Refactoring (C#)

Refactoring is the process of improving your code after it has been written by changing the internal structure of the code without changing the external behavior of the code.

Visual C# provides the following refactoring commands on the Refactoring menu:

Visual Studio supports multi-project refactoring for projects that are in the same solution. All of the refactoring operations that correct references across files correct those references across all projects of the same language. This works for any project-to-project references. For example, if you have a console application that references a class library, when you rename a class library type (using the Rename refactoring operation), the references to the class library type in the console application are also updated.

Many refactoring operations provide an opportunity for you to review all the reference changes that a refactoring operation would perform on your code, before committing to those changes. For these refactoring operations, a preview reference changes option will appear in the refactoring dialog box. After selecting that option and accepting the refactoring operation, the Preview Changes Dialog Box will appear. Notice that the Preview Changes dialog box has two views. The bottom view will display your code with all the reference updates due to the refactoring operation. Pressing Cancel on the Preview Changes dialog box will stop the refactoring operation, and no changes will be made to your code.

If the compiler does not have a complete understanding of your program, and it is possible that the refactoring engine might not update all the appropriate references, the warning dialog box is displayed. This warning dialog box also provides an opportunity for you to preview your code in the Preview Changes dialog box before you commit changes.

Note Note

If a method contains a syntax error (which the IDE indicates with a red wavy underline), then the refactoring engine will not update any references to an element within that method. The example below illustrates this behavior.

By default, if you execute a refactoring operation without previewing reference changes and a compilation error is detected in your program, then the development environment displays this warning dialog box.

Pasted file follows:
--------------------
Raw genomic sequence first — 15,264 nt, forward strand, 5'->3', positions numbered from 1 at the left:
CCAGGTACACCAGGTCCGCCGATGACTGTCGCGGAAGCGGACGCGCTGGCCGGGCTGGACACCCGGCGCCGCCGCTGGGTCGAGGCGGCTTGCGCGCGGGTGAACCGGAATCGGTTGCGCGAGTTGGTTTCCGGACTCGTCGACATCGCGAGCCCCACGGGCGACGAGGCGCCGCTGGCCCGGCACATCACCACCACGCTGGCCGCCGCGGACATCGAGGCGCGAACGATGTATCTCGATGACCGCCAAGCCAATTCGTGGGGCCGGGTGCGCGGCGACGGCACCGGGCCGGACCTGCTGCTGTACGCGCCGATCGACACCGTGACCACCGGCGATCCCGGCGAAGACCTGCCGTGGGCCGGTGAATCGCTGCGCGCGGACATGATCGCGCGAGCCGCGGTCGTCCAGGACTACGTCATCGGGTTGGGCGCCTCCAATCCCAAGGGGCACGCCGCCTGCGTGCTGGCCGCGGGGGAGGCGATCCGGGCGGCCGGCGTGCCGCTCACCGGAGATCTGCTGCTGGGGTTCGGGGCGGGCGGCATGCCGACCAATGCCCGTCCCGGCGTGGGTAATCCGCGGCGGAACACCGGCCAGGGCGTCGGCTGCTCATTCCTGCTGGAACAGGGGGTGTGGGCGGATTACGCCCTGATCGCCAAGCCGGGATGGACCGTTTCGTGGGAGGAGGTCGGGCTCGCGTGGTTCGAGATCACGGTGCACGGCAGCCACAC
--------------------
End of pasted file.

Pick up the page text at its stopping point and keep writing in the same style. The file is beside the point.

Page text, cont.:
If you execute a refactoring operation that has Preview reference changes enabled and a compilation error is detected in your program, then the development environment will display the following warning message at the bottom of the Preview Changes dialog box, in lieu of displaying the Refactoring Warning dialog box:

Your project or one of its dependencies does not currently build. References may not be updated.

This refactoring warning is only available for refactoring operations that provide the Preview reference changes option.

Refactoring is error tolerant. In other words, you can perform a refactoring in a project that cannot build. However, in these cases the refactoring process might not update ambiguous references correctly.

The Verification Results dialog box can notify you if the refactoring engine detects compile errors or discovers that a refactoring operation inadvertently causes a code reference to bind to something different from what it was originally bound to (rebinding issue).

To turn on the verification results feature, on the Tools menu, click Options. In the Options dialog box, expand Text Editor, and then expand C#. Click Advanced and select the Verify results of refactoring check box.

The Verification Results dialog box distinguishes the difference between two kinds of rebinding issues.

This kind of rebinding issue occurs when a reference no longer refers to a renamed symbol. For example, consider the following code:

class Example
{
    private int a;
    public Example(int b)
    {
        a = b;
    }
}

If you use refactoring to rename a to b, this dialog box appears. The reference to the renamed variable a now binds to the parameter that is passed to the constructor instead of binding to the field.

This kind of rebinding issue occurs when a reference that previously did not refer to the renamed symbol now does refer to the renamed symbol. For example, consider the following code:

class Example
{
    private static void Method(object a) { }
    private static void OtherMethod(int a) { }
    static void Main(string[] args)
    {
        Method(5);
    }
}

If you use refactoring to rename OtherMethod to Method, this dialog box appears. The reference in Main now refers to the overloaded method that accepts an int parameter instead of the overloaded method that accepts an object parameter.

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